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Name: William M. R.
Status: student
Age: 17
Location: N/A
Country: N/A
Date: 2001

What exactly is rigor mortis? What causes it (well, obviously death) but biochemically speaking, what biological changes go on at the molecular or physiological level to make the body stiff? How long does it take for onset, and how long does it last, and why does it finally go away? Thank you for your time in answering this question.

Let me see if I remember this from my physiology days..... At the tissue level of muscles, the functional unit is called a sarcomere. This is made of 2 types of filaments-actin and myosin. Myosin filaments are thick and have little "heads" along their length that look kind of like the heads on a golf club. The actin filaments are thinner, but made of 2 strings kind of wound around each other like 2 strings of pearls. Along the length of the actin filaments there are molecules called troponin. During a muscle contraction, thousands of sarcomeres made up of actin and myosin are activated by calcium which pours into the tissue. The calcium binds to the troponin on the actin and causes a site on the actin to be exposed which allows the heads on the myosin to attach there. The energy for this is provided by ATP. When that happens the myosin and actin are pulled toward each other shortening the sarcomere. Because muscle is made of millions of sarcomeres all shortening the overall result is that the whole muscle shortens. Once the contraction is finished, the calcium lets go, and the myosin lets go and the muscle returns to its original length. So-your question was about rigor mortis!! After death, calcium is still present in the tissue so contraction can still occur. But the myosin cannot let go of the actin filaments because ATP is no longer being synthesized. So the muscles are stuck in contraction. IT lasts for about 24 hours, but then dissipates after another 12 hours as muscles begin to deteriorate.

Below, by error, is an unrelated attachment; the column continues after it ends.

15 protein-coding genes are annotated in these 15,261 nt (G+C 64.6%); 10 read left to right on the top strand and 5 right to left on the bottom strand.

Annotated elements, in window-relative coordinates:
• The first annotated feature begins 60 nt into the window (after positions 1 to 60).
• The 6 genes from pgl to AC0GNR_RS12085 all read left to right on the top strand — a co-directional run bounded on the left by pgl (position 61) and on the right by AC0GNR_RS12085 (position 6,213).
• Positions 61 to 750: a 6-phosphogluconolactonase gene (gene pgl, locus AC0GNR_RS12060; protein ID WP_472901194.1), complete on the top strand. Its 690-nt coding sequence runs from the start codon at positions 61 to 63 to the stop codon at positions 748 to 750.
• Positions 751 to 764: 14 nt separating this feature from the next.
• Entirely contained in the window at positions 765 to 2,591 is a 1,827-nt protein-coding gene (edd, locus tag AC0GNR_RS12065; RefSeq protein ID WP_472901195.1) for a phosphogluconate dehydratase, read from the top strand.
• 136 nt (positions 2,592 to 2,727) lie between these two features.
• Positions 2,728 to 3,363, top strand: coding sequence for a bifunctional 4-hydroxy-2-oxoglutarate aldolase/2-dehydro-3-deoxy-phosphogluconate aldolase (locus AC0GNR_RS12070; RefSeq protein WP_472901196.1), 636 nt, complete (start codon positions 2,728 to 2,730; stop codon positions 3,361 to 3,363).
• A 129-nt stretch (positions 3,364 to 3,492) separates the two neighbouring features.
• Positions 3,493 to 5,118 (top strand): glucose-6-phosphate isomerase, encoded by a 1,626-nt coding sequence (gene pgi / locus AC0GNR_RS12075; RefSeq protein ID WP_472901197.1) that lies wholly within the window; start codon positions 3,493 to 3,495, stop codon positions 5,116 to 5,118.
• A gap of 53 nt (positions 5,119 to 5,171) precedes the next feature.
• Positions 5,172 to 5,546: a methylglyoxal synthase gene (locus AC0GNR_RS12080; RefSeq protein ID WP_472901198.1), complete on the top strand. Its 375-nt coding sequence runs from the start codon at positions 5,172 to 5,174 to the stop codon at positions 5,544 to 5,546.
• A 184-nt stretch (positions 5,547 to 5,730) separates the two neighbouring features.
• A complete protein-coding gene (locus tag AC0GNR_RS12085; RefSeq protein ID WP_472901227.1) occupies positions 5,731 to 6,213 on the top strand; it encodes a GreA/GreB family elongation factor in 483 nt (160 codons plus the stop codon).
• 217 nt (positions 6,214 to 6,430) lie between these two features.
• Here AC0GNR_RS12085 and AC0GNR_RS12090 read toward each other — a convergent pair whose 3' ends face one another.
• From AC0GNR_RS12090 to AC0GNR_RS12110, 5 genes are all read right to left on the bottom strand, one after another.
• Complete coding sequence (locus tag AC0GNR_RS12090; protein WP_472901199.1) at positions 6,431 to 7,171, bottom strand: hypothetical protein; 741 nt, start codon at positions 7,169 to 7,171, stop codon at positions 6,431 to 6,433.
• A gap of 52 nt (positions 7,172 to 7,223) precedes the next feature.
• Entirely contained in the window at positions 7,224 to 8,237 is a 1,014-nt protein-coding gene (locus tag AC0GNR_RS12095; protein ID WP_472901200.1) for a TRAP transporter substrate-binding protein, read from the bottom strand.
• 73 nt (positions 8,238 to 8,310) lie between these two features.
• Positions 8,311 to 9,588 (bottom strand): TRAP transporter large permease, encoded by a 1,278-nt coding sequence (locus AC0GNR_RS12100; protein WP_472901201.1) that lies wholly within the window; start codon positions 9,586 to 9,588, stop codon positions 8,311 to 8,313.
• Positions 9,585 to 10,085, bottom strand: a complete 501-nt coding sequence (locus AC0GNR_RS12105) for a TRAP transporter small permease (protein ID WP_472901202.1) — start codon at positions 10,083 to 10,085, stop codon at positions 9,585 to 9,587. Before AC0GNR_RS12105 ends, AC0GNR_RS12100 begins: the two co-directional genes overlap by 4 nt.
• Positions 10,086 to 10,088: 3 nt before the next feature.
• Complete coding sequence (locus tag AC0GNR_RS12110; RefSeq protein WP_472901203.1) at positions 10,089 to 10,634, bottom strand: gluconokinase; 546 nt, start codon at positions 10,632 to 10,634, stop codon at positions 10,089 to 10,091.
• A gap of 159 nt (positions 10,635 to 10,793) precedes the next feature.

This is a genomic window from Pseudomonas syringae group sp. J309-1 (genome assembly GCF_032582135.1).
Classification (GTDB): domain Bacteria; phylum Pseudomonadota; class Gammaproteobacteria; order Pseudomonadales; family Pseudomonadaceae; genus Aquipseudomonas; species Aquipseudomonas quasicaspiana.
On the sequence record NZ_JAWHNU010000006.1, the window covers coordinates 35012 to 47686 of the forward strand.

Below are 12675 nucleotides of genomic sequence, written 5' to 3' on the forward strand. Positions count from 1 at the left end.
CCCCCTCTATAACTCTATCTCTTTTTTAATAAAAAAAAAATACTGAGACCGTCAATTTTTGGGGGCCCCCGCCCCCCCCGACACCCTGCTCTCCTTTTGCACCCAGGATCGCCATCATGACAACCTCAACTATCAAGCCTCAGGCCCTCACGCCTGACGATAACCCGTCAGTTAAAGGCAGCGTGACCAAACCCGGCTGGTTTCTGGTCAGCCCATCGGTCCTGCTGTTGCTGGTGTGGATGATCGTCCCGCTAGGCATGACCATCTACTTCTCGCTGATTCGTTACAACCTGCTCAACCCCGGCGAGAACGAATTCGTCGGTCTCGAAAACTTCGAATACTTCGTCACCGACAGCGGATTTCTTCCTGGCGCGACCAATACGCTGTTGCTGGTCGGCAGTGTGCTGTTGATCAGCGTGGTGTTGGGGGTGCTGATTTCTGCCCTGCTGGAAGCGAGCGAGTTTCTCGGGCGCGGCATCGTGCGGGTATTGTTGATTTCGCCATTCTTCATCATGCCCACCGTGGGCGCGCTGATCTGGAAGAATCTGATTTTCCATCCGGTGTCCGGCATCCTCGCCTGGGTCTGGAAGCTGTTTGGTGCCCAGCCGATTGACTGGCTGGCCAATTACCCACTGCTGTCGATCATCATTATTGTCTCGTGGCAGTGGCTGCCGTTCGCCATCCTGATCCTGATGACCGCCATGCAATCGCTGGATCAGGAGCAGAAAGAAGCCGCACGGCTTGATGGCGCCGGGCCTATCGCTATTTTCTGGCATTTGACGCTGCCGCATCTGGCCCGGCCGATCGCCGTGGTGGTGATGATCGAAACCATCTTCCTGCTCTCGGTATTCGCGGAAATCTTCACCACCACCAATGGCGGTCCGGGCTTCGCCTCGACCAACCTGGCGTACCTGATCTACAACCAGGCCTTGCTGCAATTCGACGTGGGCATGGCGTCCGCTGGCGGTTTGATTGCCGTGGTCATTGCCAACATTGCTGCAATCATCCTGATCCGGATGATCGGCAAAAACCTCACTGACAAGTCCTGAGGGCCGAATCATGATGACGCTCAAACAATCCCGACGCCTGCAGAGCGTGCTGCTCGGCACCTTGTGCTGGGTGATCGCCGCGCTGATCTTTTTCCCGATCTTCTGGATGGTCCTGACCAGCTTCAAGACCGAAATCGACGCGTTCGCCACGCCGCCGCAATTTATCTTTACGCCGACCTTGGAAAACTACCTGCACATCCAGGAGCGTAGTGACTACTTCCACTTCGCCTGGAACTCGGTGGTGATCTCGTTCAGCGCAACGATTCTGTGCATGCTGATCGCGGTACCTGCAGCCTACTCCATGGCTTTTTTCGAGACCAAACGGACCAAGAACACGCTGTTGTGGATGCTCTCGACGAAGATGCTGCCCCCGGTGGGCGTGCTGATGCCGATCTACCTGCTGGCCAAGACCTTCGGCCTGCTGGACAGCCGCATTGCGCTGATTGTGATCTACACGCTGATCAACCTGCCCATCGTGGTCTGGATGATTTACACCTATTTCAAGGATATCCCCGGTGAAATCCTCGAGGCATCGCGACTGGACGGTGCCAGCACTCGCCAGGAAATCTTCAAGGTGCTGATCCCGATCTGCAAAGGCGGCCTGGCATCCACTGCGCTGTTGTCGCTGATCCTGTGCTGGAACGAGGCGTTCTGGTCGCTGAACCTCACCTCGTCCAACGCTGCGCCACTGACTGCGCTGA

This is a very interesting question but hard to answer briefly, so read on. The key players are actin, myosin, and ATP. Actin and myosin are proteins in your muscles; the best way to describe them is by using an analogy. Imagine stretching a rope between two cars that are maybe 100 feet apart. The rope is actin in our analogy. Now you and a bunch of your friends gather at the center of the rope, half of you facing one car, and half the other. You all start to pull on the rope, with a hand over hand motion, and sure enough, the cars move towards you. You and each one of your friends are acting very much like individual myosin molecules all working together in your muscles. In our analogy, the movement of the cars towards each other is like a muscle contraction. In muscles, myosin "walks" along actin with a grasp, pull, release action. Each cycle requires that a myosin molecule bind and break down one ATP molecule for energy.

Now to understand rigor mortis, follow the ATP (and especially the breakdown of ATP) during the above cycle:

1. Myosin binds a molecule of ATP (the myosin is not holding the actin tightly yet)

2. The myosin catalyzes the breakdown of the ATP to ADP and Pi (inorganic phosphate), releasing energy that is temporarily stored in the shape of the myosin molecule. The Pi is released from myosin and floats away. This step is immediately followed by step 3.

3. The myosin (with ADP bound) now grips the actin tightly, and then converts the stored energy from step 2 into motion by pulling along the actin "rope".

4. A fresh ATP replaces the ADP on the myosin. The myosin does not let go UNTIL the fresh ATP replaces the ADP.

Now for rigor mortis. When an organism dies, lots of myosin will have ATP bound, ready for a stimulus to start a muscle contraction. This would be like step 1 above. Note that myosin is not gripping actin tightly in step 1. With time, ATP will spontaneously degrade to ADP and Pi; as this happens in a dead person's muscles, we find ourselves in the same situation as in step 2. This starts the chain of events leading to Step 3, even in a dead person, Thus, we have a muscle contraction in a dead person. These random muscle contractions lead to the odd movements of facial and limb muscles in the dead.

But there's more. Note step 4. The myosin stays stuck to the actin UNTIL it is freed by the attachment of a fresh ATP. In the dead, there is no source of ATP, so the myosin STAYS stuck to the actin. Hence, the stiffness (rigor mortis) of death. And finally, the muscle proteins will eventually start to degrade (decompose). As they do, they will release their grip, and the stiffness will go away.

If you followed this, then you should understand why meat that is butchered and immediately frozen or eaten is usually tougher than meat that is butchered, and then "aged" in a cooler for a period of time.

Paul Mahoney, Ph.D.

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